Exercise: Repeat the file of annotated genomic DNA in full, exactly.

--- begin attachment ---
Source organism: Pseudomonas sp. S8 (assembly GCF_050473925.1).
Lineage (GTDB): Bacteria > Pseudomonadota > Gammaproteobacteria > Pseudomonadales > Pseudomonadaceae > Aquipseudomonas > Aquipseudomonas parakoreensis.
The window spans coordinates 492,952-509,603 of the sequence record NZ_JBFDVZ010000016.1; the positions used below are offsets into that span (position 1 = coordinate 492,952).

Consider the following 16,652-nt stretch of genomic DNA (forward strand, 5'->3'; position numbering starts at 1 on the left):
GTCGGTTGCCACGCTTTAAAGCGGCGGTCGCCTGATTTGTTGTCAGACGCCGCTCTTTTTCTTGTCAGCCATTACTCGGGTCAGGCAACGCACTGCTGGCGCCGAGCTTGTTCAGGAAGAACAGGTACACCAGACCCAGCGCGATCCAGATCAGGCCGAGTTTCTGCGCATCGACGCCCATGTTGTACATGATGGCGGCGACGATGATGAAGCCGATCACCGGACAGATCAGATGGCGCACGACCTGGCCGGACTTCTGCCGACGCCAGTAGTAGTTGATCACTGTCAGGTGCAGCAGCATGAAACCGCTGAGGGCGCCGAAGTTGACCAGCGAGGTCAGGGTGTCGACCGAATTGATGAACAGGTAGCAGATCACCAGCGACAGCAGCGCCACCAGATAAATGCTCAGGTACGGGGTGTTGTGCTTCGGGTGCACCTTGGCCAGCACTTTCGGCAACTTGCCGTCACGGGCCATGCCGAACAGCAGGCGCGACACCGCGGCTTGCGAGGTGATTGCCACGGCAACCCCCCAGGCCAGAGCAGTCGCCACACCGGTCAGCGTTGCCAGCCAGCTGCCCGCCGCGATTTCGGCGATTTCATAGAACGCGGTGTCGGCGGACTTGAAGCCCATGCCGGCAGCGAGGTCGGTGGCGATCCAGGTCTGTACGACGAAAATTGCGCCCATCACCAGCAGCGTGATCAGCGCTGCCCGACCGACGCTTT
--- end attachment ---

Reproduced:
Source organism: Pseudomonas sp. S8 (assembly GCF_050473925.1).
Lineage (GTDB): Bacteria > Pseudomonadota > Gammaproteobacteria > Pseudomonadales > Pseudomonadaceae > Aquipseudomonas > Aquipseudomonas parakoreensis.
The window spans coordinates 492,952-509,603 of the sequence record NZ_JBFDVZ010000016.1; the positions used below are offsets into that span (position 1 = coordinate 492,952).

Consider the following 16,652-nt stretch of genomic DNA (forward strand, 5'->3'; position numbering starts at 1 on the left):
GTCGGTTGCCACGCTTTAAAGCGGCGGTCGCCTGATTTGTTGTCAGACGCCGCTCTTTTTCTTGTCAGCCATTACTCGGGTCAGGCAACGCACTGCTGGCGCCGAGCTTGTTCAGGAAGAACAGGTACACCAGACCCAGCGCGATCCAGATCAGGCCGAGTTTCTGCGCATCGACGCCCATGTTGTACATGATGGCGGCGACGATGATGAAGCCGATCACCGGACAGATCAGATGGCGCACGACCTGGCCGGACTTCTGCCGACGCCAGTAGTAGTTGATCACTGTCAGGTGCAGCAGCATGAAACCGCTGAGGGCGCCGAAGTTGACCAGCGAGGTCAGGGTGTCGACCGAATTGATGAACAGGTAGCAGATCACCAGCGACAGCAGCGCCACCAGATAAATGCTCAGGTACGGGGTGTTGTGCTTCGGGTGCACCTTGGCCAGCACTTTCGGCAACTTGCCGTCACGGGCCATGCCGAACAGCAGGCGCGACACCGCGGCTTGCGAGGTGATTGCCACGGCAACCCCCCAGGCCAGAGCAGTCGCCACACCGGTCAGCGTTGCCAGCCAGCTGCCCGCCGCGATTTCGGCGATTTCATAGAACGCGGTGTCGGCGGACTTGAAGCCCATGCCGGCAGCGAGGTCGGTGGCGATCCAGGTCTGTACGACGAAAATTGCGCCCATCACCAGCAGCGTGATCAGCGCTGCCCGACCGACGCTTT